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The Political Economy of Electricity Market Liberalization: A Cross-country Approach

Abstract:
More than half of the countries in the world have introduced a reform process in their power sectors since 1980s. Adapting a political economy perspective, this paper attempts to discover the impact of political economic variables on the liberalization process in electricity markets. Empirical models are developed using panel data from 55 developed and developing countries covering the period 1975-2010. The research findings clearly show that political variables have a significant impact on the reform progress. Consistent with public choice theory and economic theory of regulation, our results suggest that a portion of the differences in the reform experiences of reforming countries in the past three decades can be explained by differences in the relative strength of interest groups. We find that industry sector has a significant impact on the pace of power market liberalization process; and as its size gets larger, so does its influence. Our results also imply that countries receiving foreign financial support are more likely to liberalize their electricity markets, which underlines the point that reforms may not be always voluntary. In addition, our findings suggest that government ideology is one of the determinants of the progress in electricity market reform process. Finally, the paper also questions whether politicians' education and profession matter for the electricity market reforms. Overall, the results show they do. Keywords: Econometric modeling, Institutions and the macroeconomy, International political economy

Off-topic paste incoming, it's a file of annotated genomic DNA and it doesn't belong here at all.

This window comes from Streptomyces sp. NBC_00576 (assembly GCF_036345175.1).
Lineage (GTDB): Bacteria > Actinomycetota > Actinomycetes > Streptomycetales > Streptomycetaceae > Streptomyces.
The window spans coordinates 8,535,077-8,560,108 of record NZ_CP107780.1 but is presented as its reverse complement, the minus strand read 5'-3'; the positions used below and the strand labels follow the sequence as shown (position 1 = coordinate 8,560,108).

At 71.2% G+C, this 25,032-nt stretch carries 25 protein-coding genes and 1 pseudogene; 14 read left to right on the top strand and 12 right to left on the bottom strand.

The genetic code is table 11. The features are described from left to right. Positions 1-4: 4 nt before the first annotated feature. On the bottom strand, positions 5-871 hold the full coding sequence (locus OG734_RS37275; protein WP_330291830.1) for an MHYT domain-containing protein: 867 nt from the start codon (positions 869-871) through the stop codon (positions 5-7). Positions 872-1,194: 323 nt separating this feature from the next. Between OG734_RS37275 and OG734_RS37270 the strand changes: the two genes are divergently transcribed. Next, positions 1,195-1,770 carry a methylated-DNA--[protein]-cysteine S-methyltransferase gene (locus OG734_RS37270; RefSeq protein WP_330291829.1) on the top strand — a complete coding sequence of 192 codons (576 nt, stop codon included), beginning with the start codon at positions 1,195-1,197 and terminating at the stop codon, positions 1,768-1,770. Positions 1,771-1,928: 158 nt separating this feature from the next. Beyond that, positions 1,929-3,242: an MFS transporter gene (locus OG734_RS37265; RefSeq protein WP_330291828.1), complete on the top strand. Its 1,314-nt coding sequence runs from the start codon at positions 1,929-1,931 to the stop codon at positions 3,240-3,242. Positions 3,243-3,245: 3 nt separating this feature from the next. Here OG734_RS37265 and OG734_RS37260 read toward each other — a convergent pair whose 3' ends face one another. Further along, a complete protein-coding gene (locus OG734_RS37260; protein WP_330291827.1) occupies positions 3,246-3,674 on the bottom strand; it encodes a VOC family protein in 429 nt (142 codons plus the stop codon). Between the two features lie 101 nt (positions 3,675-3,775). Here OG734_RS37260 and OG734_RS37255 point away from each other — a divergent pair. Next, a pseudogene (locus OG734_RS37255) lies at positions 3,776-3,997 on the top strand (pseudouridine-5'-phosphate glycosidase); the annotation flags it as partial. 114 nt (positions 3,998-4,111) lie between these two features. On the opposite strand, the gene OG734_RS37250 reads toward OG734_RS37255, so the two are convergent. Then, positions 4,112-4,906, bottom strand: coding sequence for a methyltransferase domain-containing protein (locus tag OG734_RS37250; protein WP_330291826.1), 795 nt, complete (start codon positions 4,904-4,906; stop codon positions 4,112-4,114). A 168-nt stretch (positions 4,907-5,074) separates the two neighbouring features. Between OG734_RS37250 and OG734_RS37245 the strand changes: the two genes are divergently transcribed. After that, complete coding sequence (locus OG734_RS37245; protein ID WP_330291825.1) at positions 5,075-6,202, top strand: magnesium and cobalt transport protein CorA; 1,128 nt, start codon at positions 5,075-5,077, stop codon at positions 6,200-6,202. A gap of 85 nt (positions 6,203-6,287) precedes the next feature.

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DOI: 10.5547/01956574.35.3.5

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Published in Volume 35, Number 3 of The Quarterly Journal of the IAEE's Energy Economics Education Foundation.